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Local & Regional

Southern California mountain wildfire grows

Southern California mountain wildfire grows
A female inmate hand crew from Puerta La Cruz and firefighters in an engine company with them set fire to reinforce the line to stave off part of the Mountain Fire burning up a hill toward them on Tuesday, July 16, 2013 off Apple Canyon Road near Lake Hemet, Calif. Tuesday, July 17th, 2013. Officials say the wildfire in the mountains west of Palm Springs has destroyed three houses and three mobile homes and is threatening dozens more residences. (AP Photo/The Desert Sun, Crystal Chatham)
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IDYLLWILD, Calif. (AP) — Firefighters braced Wednesday for an intense day battling a wildfire in the mountains southwest of Palm Springs that already has burned seven homes and led to the evacuation of dozens more as well as a camp serving children with cancer.

Temperatures were expected to soar as high as 105 in the area and humidity was critically low, possibly dipping as low as 1 percent by the afternoon, said Tina Rose, a spokesman for the California Department of Forestry and Fire Protection.

"I was here at sun-up and the fire was burning like it was 3 o'clock in the afternoon. That is extreme fire behavior," Rose said, adding that the area had not burned in many years. "The slightest little spark is going to make a run and torch trees. It's just so bone dry."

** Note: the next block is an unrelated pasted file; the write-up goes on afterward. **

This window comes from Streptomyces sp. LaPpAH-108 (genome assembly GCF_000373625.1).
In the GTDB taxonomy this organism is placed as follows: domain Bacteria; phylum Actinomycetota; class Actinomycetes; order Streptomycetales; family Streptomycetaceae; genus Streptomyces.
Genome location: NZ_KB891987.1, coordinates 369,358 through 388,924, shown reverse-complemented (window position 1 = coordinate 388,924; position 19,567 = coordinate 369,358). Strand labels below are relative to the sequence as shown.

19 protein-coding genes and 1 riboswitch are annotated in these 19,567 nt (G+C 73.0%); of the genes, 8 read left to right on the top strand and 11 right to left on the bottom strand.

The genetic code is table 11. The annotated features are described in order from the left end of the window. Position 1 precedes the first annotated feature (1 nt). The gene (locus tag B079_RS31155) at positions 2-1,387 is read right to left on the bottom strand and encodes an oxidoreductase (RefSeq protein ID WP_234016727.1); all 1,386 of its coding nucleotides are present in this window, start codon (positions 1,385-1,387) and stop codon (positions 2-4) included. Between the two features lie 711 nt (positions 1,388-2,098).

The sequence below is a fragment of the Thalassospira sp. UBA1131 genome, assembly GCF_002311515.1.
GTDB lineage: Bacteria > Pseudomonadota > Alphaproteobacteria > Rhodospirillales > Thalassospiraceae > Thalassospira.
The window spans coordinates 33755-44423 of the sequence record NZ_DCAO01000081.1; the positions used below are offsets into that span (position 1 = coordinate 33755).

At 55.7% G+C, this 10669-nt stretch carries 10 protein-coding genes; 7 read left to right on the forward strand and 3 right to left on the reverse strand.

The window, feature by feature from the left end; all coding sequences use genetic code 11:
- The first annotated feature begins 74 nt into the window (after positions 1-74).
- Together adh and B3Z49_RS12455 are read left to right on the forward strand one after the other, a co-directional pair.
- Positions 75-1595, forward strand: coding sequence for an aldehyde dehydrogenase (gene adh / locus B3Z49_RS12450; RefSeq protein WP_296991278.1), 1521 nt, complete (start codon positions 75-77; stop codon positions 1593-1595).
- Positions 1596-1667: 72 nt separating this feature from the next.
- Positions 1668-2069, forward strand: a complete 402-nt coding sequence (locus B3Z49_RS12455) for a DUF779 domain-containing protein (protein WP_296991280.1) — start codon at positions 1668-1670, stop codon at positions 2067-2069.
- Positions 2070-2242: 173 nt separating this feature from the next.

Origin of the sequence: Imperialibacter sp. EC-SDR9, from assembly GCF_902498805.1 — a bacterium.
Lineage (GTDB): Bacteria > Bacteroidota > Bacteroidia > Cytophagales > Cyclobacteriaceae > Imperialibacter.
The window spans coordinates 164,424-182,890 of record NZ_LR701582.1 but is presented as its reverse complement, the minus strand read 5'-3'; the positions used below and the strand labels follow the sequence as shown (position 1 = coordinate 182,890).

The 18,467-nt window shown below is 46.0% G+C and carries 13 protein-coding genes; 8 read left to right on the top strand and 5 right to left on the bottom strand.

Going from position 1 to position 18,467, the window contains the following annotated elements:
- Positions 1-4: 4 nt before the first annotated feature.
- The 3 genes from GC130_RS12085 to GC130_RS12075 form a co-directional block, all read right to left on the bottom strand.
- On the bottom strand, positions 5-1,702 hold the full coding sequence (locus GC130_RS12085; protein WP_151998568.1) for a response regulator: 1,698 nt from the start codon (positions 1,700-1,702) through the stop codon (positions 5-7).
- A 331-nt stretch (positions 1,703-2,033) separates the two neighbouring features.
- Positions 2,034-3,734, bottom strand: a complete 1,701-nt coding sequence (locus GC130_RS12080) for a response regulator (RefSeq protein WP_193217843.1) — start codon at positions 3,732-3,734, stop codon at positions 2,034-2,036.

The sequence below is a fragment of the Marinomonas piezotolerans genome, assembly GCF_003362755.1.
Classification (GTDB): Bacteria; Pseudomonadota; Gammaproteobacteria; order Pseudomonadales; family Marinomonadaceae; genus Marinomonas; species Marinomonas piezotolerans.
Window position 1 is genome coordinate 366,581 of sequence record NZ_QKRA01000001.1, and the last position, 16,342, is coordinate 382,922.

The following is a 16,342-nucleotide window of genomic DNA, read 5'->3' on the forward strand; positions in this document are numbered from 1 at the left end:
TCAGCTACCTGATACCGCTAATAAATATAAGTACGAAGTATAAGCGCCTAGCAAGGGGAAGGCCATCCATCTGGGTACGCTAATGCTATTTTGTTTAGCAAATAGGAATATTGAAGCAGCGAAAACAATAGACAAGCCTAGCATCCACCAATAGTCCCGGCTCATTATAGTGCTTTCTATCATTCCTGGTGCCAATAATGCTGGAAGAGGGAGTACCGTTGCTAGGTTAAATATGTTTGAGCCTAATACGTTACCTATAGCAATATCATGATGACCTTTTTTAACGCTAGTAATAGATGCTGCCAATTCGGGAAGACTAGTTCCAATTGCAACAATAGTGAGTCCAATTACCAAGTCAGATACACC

The blaze destroyed three houses, damaged another and destroyed three mobile homes, a cabin, a garage and about a half-dozen vehicles, the U.S. Forest Service said in a statement Tuesday. Eleven outbuildings, five commercial buildings and several smaller structures also have been lost.

The wildfire started Monday between Palm Springs and Hemet, near the rural Riverside County community of Mountain Center and grew to more than 22 square miles by Wednesday morning. It was burning in thick brush and trees at an elevation of 5,000 to 7,500 feet.

More than 2,200 firefighters and 25 aircraft had the blaze about 10 percent contained.

It was mostly moving east toward the desert and away from small communities of homes, summer cabins and ranches in the San Jacinto Mountains.

Most of the damage occurred late Monday and early Tuesday as the fire more than doubled in size, but it was not assessed until later in the day. About 50 homes were evacuated along with Camp Ronald McDonald, which hosts programs for children with cancer and their families.

The fire also led authorities to close a pair of state highways and the Pacific Crest Trail. One of the highways reopened Wednesday.
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